Within all criminal justice careers, criminal investigators arguably have the most variety of any other job in this field. At the same time, criminal investigators are also the most misunderstood in what they do based on the problem of so many depicted in movies and TV. You might find some who want to become a criminal investigator, detective, or special agent based entirely on what they saw on a show like “Law & Order: SVU”, or perhaps “CSI.”
What you should know is those portrayals might show fragments of reality, yet don’t present the entirety of what a criminal investigator does. This happens as the result of most shows and movies depicting criminal cases being solved within the time frame of an hour or two.
In reality, your job as a criminal investigator takes much more protracted work and time in solving complex crimes. However, as criminal activity become more complex, these jobs will grow exponentially over the coming decade. Some reports have it increasing 19% over the next five years, which is beyond the average job growth percentage.
What do you have to do to get a criminal investigator career going? Employment is possible with less education than you think, though more rewarding careers take higher degrees. Also, the possibilities of where you’ll work are numerous when you want freedom of location.
Finding the Right Educational Path
It’s possible to become an entry-level criminal investigator with a high school degree, though it’s quite rare. If you want more exciting opportunities in the field, you’ll need at least an associate degree or bachelor’s. When you study in the field of criminal justice, you gain a better understanding of investigative procedures when working for law enforcement. This sometimes includes studying psychology so you can understand the criminal mind, much like forensic psychologists.
In an instance where you want to work for the federal government as a criminal investigator, you’ll definitely need a bachelor’s degree. However, many federal agencies train you as part of your practical education. Learning while doing is a critical part of investigating crimes because every crime case is different.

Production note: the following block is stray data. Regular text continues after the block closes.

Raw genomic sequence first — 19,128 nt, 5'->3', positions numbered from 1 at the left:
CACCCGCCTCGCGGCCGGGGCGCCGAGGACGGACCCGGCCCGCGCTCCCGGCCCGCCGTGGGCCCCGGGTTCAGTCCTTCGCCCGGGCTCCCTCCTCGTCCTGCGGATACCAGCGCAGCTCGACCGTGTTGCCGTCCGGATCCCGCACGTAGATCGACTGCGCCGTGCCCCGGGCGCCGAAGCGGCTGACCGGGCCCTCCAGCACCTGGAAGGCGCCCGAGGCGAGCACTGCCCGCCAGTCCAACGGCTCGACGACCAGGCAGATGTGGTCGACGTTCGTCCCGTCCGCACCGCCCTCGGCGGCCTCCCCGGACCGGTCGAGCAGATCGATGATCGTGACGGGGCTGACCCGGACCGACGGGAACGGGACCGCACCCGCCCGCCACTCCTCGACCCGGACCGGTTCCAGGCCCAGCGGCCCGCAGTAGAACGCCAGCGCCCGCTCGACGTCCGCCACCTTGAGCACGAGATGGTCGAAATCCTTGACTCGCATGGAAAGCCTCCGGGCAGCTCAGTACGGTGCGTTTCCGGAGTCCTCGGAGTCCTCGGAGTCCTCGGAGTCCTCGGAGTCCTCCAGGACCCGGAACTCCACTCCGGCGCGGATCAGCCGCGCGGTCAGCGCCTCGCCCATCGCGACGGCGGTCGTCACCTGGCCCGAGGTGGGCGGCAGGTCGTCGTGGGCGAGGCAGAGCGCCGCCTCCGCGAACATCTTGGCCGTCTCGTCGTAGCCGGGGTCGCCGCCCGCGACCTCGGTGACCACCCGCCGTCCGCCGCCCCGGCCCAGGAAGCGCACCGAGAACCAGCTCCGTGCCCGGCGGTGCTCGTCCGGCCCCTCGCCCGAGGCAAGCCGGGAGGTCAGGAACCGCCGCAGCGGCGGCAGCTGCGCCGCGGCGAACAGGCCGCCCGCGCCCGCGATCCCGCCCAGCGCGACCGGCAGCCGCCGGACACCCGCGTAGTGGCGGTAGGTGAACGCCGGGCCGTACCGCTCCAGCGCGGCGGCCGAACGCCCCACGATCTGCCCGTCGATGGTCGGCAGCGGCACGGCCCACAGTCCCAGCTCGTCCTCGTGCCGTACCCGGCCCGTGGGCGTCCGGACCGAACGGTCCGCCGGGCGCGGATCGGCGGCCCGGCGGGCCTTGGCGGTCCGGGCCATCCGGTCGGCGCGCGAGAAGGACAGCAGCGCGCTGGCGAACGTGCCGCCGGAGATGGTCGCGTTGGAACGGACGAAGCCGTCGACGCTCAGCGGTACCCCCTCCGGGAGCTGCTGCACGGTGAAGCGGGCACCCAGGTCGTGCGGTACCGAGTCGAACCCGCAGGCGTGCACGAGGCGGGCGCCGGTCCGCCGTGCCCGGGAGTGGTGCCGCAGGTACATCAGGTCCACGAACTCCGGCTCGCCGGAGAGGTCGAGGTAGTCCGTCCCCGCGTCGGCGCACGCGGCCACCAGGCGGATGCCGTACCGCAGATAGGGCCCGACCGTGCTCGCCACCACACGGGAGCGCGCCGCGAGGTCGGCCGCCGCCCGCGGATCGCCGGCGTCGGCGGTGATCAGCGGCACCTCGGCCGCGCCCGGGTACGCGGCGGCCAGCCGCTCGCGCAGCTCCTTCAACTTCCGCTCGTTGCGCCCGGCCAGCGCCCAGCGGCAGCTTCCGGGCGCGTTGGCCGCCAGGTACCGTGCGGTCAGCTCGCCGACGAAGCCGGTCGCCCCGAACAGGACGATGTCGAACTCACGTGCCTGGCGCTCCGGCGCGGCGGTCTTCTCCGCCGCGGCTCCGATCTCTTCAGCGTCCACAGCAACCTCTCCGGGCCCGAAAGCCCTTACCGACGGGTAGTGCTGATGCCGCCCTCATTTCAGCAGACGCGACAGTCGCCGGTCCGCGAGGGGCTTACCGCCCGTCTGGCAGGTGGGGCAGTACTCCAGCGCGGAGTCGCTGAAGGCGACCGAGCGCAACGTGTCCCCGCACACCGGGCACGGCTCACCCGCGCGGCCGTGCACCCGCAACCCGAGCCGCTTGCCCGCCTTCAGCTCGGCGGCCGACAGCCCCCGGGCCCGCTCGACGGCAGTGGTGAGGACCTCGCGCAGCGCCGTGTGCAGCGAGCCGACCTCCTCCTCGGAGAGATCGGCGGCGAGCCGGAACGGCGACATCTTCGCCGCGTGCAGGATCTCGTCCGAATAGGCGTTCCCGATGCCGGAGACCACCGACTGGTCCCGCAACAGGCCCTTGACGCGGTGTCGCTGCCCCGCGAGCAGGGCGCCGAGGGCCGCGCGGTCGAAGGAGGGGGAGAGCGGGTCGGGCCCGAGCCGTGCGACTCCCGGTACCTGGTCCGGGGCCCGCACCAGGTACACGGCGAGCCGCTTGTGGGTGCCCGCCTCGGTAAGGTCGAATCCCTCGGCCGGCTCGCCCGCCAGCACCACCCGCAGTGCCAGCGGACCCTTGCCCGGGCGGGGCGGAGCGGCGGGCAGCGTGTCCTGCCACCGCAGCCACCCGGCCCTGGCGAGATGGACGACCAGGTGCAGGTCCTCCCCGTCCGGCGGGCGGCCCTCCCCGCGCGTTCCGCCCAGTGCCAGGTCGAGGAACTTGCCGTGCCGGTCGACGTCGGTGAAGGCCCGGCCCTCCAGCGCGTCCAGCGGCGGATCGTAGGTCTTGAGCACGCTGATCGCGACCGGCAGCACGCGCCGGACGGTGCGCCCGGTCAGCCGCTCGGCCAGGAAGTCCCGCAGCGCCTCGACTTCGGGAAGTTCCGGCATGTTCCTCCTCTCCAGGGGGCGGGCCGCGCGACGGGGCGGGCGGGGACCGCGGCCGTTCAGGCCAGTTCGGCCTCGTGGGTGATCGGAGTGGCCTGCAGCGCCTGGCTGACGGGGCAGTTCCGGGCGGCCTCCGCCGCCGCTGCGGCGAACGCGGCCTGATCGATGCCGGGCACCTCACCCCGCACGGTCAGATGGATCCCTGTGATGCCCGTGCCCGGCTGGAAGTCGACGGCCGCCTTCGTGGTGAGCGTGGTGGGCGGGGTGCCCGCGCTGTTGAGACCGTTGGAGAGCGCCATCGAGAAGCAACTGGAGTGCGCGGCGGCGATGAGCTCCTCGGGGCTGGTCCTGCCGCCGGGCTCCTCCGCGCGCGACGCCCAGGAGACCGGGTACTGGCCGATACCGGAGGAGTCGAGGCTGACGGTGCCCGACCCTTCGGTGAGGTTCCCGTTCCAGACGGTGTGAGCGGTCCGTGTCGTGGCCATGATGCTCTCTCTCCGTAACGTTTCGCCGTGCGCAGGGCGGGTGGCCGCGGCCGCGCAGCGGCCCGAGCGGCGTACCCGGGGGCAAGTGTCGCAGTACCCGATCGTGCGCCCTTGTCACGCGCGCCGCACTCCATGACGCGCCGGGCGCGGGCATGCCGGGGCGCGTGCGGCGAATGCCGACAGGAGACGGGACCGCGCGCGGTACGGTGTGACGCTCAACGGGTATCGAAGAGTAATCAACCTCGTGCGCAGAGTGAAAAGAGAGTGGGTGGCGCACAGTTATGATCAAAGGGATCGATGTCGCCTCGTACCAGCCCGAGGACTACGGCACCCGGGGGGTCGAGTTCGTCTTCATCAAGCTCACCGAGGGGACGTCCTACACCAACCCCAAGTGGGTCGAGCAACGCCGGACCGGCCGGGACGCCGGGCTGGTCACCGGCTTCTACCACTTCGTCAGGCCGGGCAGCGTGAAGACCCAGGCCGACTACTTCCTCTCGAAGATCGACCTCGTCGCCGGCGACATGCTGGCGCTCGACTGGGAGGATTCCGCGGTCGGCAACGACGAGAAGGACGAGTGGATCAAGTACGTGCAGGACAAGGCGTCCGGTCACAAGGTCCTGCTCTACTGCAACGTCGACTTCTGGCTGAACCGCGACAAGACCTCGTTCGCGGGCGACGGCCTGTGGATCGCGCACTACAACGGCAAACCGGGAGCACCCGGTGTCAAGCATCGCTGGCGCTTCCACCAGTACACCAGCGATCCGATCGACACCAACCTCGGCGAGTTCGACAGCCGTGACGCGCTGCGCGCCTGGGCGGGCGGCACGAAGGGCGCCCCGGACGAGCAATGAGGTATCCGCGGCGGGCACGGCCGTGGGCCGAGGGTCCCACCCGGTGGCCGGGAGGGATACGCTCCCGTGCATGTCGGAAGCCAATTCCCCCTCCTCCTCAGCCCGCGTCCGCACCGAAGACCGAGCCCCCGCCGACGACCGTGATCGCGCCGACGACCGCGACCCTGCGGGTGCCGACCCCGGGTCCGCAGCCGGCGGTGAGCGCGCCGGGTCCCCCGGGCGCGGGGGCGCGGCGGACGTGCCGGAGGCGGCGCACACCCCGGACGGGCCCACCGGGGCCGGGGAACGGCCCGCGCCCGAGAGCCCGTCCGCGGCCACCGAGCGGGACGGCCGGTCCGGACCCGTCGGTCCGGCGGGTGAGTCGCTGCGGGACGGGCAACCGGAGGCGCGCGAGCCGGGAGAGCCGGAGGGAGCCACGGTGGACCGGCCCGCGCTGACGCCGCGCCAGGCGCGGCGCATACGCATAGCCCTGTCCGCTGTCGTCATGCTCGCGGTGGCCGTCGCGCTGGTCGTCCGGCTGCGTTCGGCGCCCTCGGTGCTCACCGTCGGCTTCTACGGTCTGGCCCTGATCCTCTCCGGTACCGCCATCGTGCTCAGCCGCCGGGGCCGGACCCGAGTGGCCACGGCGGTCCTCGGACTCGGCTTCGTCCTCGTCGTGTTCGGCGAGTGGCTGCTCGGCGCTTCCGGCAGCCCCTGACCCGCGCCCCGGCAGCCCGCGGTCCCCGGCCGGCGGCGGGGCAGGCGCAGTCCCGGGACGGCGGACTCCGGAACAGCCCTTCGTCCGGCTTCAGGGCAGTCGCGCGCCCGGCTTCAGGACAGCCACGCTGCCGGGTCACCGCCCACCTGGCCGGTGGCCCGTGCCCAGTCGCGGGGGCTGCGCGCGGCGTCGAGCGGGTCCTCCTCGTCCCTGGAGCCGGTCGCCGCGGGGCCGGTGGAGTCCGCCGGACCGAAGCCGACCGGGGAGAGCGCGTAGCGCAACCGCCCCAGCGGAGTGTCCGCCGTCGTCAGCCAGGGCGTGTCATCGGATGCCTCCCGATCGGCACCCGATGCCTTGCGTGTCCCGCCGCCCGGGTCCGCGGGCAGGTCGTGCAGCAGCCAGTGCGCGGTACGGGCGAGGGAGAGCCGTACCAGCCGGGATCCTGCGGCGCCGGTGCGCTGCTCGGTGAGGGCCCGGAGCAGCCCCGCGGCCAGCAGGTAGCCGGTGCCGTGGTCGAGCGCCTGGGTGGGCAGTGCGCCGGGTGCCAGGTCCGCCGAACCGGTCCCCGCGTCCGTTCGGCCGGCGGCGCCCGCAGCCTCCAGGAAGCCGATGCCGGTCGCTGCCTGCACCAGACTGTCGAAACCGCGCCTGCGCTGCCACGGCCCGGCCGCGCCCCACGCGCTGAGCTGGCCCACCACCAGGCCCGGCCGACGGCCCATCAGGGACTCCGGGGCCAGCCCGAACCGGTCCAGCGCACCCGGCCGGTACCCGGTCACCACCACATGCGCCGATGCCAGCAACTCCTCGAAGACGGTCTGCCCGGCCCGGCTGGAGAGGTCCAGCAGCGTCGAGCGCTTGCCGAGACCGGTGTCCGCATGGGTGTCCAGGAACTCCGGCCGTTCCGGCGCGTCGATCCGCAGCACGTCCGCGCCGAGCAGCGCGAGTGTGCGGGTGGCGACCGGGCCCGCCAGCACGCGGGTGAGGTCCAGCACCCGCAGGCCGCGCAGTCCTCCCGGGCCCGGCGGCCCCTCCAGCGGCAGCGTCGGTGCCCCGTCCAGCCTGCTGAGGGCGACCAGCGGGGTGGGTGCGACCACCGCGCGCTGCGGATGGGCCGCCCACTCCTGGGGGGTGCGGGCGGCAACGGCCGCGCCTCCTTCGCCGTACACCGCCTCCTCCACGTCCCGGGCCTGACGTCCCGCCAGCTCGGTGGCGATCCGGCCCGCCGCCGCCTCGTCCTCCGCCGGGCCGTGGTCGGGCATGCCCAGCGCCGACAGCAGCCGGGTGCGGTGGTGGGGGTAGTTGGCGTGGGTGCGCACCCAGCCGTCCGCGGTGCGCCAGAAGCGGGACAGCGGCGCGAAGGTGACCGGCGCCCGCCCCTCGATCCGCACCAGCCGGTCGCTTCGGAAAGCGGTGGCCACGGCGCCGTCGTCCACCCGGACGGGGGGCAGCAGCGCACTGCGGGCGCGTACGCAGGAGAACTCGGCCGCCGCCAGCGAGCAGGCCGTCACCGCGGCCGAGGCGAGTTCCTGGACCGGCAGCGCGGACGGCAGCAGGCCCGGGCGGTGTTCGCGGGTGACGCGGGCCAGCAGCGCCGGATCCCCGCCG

The FBI, for example, trains everyone they hire, which includes training you likely didn’t experience in college. Sometimes you’ll find internships with federal organizations hiring criminal investigators. This is worth pursuing because it gives you valuable experience you could springboard into a major federal agency like Homeland Security, the FBI, or CIA.
Keep in mind that the disciplines you learn while seeking education have to encompass everything from criminal science to communicating well with people, including criminals. It can alternatively be a job that’s both isolating and public where proper communication is essential.
Locations Where You Could Work
When you expand your horizons as a criminal investigator, you’ll work in places that go beyond being isolated in a police department. Some of the surprising places for employment include the Internal Revenue Service, and even U.S. Forestry.
You’re not stuck behind a desk either because you’ll be out conducting research while investigating crimes. As a private investigator, you’ll be hired privately by companies to investigate crimes in all venues, including casinos, or crimes on the Internet. The latter is an increasing issue requiring knowledge of cyber technology as well as working out in the field.
By working out in the field, you’ll have the freedom of travel and almost feel like a detective in movies. The only difference is you’ll realize how much work takes place in investigating crimes. Solving a crime could take months or years.
Contact us here at Legal.Education to find out more about criminal investigator careers and how rewarding they are in fighting the most insidious crimes today.